Security is the top priority in Buddy: from physical security measures in our data centers to read-only repository policy to sensitive data encryption, we always put special effort to make sure your code is safe and sound with our service. In this article, you will learn how to properly secure sensitive data when configuring your CI/CD process.
Defining private data in actions
Some of the pipeline actions in Buddy demand providing sensitive data. For example, the SFTP action requires access credentials to your server, such as login or password. Here's what we do to keep them safe:
- They are salted with unique salt and encrypted
- They are not displayed while the action is edited
- The API and the export feature always return them in an encrypted form
Environment variables encryption
Environment variables are a great way to store fragile data, such as passwords or API keys, that you'd otherwise have to keep hardcoded in your scripts.
Variables are secured in the following ways:
- Before saving every encrypted variable is salted (unique salt) and encrypted
- The variable value isn't displayed while the action is edited
- The values of encrypted environment variables are hashed in the logs of the pipeline actions
YAML data encryption
If you manage the configuration with YAML, you should add sensitive data in one of two ways:
- Define sensitive data in the GUI with environment variables and use variable keys instead of real values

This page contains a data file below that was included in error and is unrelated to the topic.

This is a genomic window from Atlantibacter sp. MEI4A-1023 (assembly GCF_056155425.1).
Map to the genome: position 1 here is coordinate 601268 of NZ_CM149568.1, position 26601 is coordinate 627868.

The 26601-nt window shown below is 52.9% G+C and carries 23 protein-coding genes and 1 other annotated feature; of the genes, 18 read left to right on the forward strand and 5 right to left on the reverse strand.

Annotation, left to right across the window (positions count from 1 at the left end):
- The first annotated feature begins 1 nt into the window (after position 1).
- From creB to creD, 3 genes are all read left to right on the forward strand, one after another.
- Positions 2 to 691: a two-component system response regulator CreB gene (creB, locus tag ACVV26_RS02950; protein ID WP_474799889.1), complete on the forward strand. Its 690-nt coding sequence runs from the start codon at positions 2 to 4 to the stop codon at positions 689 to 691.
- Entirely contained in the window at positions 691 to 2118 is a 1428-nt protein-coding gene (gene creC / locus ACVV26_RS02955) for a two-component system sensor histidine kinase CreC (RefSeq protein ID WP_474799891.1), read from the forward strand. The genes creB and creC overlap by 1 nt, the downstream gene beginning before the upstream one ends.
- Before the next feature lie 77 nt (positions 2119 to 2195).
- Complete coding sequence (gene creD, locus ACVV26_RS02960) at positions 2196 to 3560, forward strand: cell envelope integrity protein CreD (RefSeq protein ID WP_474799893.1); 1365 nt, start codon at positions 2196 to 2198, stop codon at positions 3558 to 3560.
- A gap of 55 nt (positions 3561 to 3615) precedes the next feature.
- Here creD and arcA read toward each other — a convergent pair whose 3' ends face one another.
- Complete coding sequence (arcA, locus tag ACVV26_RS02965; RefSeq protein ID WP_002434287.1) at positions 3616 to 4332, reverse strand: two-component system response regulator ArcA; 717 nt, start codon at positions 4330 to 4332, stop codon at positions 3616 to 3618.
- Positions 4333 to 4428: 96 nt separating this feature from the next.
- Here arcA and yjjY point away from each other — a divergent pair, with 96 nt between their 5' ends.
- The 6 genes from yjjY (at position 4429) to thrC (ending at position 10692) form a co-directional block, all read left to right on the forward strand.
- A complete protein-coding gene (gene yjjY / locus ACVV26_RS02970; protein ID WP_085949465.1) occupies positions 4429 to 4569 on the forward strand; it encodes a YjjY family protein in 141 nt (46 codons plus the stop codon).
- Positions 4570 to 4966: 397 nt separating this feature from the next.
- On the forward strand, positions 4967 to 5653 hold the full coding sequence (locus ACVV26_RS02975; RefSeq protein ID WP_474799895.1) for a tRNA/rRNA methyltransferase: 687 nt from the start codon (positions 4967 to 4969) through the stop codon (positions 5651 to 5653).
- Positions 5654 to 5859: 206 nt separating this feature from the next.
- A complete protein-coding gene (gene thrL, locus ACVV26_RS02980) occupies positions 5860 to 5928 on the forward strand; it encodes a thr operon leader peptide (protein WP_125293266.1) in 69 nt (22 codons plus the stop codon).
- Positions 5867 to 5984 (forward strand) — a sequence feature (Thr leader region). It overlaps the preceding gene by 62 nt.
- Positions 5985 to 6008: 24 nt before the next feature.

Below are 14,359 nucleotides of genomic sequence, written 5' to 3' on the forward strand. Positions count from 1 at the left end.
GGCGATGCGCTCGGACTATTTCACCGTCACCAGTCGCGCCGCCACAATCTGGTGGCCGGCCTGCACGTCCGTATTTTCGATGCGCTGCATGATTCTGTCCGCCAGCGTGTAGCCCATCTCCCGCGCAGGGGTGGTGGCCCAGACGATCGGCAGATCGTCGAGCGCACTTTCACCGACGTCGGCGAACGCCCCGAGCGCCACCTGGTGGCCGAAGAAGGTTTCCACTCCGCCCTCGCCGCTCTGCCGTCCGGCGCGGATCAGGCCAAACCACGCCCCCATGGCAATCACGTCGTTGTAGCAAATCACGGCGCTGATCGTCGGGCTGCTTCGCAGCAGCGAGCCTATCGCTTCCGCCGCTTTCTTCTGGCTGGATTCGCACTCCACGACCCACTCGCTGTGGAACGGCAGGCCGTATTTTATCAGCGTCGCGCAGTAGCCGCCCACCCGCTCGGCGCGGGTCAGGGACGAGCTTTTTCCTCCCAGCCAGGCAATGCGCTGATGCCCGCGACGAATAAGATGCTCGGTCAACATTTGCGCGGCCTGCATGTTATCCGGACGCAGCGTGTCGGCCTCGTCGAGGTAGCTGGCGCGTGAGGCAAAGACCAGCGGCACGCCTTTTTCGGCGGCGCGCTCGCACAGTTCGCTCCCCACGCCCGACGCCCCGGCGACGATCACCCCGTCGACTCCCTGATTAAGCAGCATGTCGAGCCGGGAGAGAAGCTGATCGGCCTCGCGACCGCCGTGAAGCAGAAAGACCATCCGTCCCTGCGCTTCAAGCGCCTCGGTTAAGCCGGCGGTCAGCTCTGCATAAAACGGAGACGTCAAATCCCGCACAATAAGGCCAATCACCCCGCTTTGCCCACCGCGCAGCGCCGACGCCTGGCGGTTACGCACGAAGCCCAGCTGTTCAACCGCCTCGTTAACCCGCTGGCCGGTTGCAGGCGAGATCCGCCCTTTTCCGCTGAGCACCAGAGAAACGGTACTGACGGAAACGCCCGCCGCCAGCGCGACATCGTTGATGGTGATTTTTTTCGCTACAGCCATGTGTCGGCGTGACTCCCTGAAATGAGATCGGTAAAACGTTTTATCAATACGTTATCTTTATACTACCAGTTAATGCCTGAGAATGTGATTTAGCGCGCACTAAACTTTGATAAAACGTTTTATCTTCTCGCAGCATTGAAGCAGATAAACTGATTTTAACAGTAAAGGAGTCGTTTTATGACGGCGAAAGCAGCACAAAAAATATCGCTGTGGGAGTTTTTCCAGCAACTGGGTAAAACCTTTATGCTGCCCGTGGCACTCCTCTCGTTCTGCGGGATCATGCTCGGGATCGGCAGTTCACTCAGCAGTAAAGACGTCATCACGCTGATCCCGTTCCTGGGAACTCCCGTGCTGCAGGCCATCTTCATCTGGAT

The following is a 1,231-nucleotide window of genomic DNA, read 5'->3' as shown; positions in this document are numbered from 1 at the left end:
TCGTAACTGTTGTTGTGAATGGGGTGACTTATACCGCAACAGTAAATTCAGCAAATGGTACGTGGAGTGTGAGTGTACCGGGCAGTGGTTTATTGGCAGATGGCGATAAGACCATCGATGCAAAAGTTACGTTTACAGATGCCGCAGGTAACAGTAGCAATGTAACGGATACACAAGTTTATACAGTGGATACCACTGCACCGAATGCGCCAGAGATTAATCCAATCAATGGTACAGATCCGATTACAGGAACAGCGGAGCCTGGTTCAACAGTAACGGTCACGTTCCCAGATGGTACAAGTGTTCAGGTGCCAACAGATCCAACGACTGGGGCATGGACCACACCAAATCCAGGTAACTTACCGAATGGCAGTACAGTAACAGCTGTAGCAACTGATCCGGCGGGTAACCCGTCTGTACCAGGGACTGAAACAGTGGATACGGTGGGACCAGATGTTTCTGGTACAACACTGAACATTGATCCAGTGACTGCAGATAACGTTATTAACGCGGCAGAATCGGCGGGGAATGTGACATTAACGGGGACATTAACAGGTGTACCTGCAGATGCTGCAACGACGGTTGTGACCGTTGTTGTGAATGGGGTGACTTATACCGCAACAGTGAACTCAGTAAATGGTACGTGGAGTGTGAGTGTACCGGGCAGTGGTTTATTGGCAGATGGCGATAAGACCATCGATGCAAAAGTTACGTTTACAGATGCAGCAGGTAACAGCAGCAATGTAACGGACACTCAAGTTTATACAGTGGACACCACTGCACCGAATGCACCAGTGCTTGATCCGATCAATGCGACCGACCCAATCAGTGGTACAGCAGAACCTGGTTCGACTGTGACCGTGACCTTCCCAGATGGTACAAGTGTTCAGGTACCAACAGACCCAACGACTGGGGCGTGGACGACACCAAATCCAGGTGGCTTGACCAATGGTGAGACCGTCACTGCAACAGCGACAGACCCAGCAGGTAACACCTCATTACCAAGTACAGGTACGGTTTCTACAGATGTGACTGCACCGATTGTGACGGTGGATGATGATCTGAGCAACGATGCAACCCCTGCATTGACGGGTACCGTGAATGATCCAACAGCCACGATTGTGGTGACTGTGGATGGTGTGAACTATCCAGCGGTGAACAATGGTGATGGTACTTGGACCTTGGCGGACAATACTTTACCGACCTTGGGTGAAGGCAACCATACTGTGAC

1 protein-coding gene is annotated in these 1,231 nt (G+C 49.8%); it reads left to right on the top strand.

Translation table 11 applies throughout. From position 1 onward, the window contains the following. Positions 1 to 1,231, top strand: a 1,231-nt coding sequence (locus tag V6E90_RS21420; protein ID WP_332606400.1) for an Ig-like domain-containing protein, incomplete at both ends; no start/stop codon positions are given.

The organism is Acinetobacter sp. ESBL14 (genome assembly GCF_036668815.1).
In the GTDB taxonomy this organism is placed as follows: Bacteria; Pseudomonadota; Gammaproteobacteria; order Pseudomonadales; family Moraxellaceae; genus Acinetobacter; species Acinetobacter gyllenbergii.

- Encrypt the value using Buddy Encryption Tool and provide the encrypted value in the YAML file
Using encrypted variables in YAML
Here we'll show you how to define a password using encrypted variables in YAML on the example of the SFTP action.
Go to 'Project Options' and switch to the Variables tab:
Add a new variable and mark it as encrypted:
With the variable defined, you can now use it in the YAML file:
Using encrypted variables in YAML with Buddy Encryption Tool
We shall use the same SFTP action show how to define a password with the encrypted value.
Go to the 'Pipelines' tab and click 'YAML helper' in the right menu. Select ‘Generate an encrypted value':
Provide the input value and click 'Encrypt'. It will produce a hash that you can copy and safely use in your YAML:
The salt which is used to encrypt the values is unique for each workspace. If you change it, you will need to change all encrypted values in your YAMLs.
The value should be changed only when you move your pipelines with the export/import option – either to another workspace, or from Cloud to the on-premises version.
Sensitive data in configuration files
Configuration files often contain sensitive data. Depending on the application version they are different, which means you need to deploy them together with the app files.
The template and the Find & Replace action
A template of such config file should be kept in the repository with keys masking the sensitive data. Next, you can use the 'Find & Replace' action before the deployment to update the data in the template.
You should keep your configuration template in the repository. In the template instead of providing sensitive data provide keys. Then replace the data in the template just before the deployment using the Find & replace action. Such file can be safely deployed to the server:
Uploading config to the filesystem as a static file
Sometimes you may not want to store your config in the repository, but still want to deploy it with the rest of the source files. To do this, you can upload such file manually to the filesystem as a static file:
Static files uploaded to the filesystem are not purged when clearing the pipeline cache.
You can read more about filesystem and static files here.